Rooting herbs in water is so easy to do that the first time it happened to me was a surprise. A friend brought me a housewarming gift–a bouquet of herbs–that I set aside and promptly forgot in my haste to prevent the movers from breaking the china. By the time I unpacked the last of the dishes and found the herbs, they had roots.
Here’s how to root herbs in water (on purpose!) and toughen them up so they can survive a transplant to the garden:
Photographs by John Merkl.
Keep It Simple: All you need are clippings of soft-stemmed herbs (woody herbs won’t root in water), a wide-mouthed vase, herb snips, a few pebbles and–of course–water to fill the vase.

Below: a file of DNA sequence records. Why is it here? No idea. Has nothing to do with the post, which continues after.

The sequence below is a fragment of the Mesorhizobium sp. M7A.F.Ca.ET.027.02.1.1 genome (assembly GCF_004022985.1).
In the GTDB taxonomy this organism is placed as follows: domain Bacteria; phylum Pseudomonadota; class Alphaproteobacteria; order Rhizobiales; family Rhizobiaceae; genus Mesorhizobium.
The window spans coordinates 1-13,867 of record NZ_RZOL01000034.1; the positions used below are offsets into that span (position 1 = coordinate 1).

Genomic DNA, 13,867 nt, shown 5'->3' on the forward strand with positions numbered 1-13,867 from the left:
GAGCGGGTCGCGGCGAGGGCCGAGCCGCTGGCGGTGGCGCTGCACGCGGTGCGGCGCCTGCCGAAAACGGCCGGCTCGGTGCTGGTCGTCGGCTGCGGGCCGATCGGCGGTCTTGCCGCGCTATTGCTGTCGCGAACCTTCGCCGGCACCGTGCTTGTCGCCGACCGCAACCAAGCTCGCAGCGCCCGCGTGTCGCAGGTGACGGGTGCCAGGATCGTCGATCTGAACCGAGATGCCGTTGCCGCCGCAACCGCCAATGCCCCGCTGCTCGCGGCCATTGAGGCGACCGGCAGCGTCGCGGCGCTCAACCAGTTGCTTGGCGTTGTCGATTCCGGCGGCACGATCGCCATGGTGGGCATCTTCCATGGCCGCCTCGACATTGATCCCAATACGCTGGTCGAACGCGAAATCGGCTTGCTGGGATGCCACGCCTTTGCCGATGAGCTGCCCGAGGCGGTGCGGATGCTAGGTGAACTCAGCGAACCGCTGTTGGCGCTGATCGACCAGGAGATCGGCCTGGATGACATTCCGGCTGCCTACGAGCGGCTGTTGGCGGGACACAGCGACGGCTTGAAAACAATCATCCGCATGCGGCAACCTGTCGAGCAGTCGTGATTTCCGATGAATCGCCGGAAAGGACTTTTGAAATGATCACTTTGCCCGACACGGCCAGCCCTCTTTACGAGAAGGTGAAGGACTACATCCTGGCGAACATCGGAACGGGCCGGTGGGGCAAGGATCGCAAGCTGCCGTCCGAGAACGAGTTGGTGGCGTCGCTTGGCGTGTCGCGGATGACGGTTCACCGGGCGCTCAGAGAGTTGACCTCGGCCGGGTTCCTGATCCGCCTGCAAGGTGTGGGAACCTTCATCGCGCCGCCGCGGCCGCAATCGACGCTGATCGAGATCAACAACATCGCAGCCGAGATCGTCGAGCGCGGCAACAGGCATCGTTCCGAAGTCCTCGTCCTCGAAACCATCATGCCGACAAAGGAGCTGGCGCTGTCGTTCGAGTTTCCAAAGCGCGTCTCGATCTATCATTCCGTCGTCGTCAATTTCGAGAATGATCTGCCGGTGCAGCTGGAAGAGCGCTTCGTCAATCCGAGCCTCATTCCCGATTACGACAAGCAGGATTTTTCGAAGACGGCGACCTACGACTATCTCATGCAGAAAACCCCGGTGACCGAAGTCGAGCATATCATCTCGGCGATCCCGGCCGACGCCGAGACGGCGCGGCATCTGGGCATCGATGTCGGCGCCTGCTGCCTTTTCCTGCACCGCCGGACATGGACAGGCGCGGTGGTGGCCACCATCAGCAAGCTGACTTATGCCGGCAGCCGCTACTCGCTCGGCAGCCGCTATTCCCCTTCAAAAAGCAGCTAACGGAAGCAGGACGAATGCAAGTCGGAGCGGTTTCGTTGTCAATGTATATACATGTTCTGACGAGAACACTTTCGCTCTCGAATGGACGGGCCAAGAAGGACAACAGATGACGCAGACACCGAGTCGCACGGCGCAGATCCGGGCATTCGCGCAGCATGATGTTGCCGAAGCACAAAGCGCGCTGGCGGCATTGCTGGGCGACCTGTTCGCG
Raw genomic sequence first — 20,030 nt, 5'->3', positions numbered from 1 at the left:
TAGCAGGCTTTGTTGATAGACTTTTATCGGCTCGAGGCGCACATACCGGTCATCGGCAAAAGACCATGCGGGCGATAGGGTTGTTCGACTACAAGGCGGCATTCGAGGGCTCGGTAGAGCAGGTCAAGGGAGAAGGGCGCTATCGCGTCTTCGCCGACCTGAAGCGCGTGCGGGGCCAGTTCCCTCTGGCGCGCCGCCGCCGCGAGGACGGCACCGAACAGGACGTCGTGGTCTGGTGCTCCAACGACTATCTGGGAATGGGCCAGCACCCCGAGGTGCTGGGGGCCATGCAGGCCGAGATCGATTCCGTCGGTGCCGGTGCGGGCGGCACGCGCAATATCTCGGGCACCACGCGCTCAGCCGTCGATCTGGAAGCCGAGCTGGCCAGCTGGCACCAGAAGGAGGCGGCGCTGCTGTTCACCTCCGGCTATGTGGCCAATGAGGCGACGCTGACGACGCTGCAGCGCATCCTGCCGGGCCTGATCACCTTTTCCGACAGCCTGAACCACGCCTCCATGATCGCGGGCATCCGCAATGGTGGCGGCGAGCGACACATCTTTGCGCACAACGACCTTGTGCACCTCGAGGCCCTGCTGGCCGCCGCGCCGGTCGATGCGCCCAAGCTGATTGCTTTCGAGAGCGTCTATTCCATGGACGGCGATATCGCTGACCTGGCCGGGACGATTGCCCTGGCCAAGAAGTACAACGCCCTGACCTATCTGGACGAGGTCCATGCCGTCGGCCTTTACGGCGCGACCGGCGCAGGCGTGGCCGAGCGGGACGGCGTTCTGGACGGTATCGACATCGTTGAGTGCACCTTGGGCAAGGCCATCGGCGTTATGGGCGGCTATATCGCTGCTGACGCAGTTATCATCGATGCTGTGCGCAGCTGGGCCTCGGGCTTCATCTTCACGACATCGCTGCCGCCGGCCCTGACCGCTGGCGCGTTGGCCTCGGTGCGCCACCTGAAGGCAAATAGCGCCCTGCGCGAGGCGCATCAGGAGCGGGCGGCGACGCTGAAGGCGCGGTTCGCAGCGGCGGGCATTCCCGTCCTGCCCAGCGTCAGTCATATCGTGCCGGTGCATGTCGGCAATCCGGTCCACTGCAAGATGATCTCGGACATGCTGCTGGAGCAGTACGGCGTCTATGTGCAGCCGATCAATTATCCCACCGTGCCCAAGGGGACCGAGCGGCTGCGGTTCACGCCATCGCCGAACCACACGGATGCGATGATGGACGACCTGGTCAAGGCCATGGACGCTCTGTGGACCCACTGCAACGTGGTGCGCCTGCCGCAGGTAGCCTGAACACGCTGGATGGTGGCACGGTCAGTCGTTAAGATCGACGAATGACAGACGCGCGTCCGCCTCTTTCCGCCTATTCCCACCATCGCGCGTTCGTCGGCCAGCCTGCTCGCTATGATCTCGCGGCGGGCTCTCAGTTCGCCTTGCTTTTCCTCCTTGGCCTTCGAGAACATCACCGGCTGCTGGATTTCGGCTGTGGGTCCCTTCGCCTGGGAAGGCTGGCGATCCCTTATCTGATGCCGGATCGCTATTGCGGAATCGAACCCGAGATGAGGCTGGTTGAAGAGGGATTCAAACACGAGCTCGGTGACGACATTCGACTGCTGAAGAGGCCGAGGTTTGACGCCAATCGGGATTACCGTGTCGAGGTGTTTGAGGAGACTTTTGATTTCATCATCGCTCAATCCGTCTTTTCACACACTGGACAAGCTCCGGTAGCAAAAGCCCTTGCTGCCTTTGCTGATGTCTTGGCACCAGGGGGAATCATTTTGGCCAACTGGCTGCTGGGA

Step 1: Strip off the bottom leaves off so you have a nice long stem.
Step 2: Give the stem a fresh cut, on an angle (to expose more surface to the water).
Step 3: Insert the stems into the jar of water.
Need to Know: Some herbs will take longer to root than others, so don’t despair if you see no action for a couple of weeks.
Above: After roots develop, toughen them up by gently dropping pebbles, one at a time, onto the roots. After a week or so of toughening them up, they should be strong enough to withstand being transplanted outdoors.
Above: Mint will develop roots faster than most other herbs; it’s a good choice for a beginner. For more, see our Video: Clone Herbs in Your Kitchen.
New to gardening? See more of our Gardening 101 posts, including Gardening 101: How to Sprout a Seed and Gardening 101: How to Water a Potted Plant.
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